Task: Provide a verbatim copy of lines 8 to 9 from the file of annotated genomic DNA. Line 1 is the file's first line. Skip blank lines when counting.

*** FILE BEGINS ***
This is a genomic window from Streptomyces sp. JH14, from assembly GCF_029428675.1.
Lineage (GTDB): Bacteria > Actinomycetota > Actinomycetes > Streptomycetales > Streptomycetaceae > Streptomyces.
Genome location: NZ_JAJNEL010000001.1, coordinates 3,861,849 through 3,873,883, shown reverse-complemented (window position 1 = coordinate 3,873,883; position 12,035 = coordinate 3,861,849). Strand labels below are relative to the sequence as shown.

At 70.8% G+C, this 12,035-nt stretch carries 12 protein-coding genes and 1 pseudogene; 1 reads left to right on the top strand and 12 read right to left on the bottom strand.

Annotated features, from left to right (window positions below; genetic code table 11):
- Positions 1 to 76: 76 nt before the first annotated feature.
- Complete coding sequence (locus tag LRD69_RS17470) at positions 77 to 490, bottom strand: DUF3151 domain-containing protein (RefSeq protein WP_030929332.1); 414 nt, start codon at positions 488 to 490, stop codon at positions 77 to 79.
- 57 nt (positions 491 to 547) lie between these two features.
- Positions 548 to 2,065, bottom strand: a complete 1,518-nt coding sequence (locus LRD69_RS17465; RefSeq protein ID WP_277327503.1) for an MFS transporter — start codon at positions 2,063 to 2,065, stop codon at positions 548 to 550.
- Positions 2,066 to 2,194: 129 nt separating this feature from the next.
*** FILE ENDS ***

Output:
- 57 nt (positions 491 to 547) lie between these two features.
- Positions 548 to 2,065, bottom strand: a complete 1,518-nt coding sequence (locus LRD69_RS17465; RefSeq protein ID WP_277327503.1) for an MFS transporter — start codon at positions 2,063 to 2,065, stop codon at positions 548 to 550.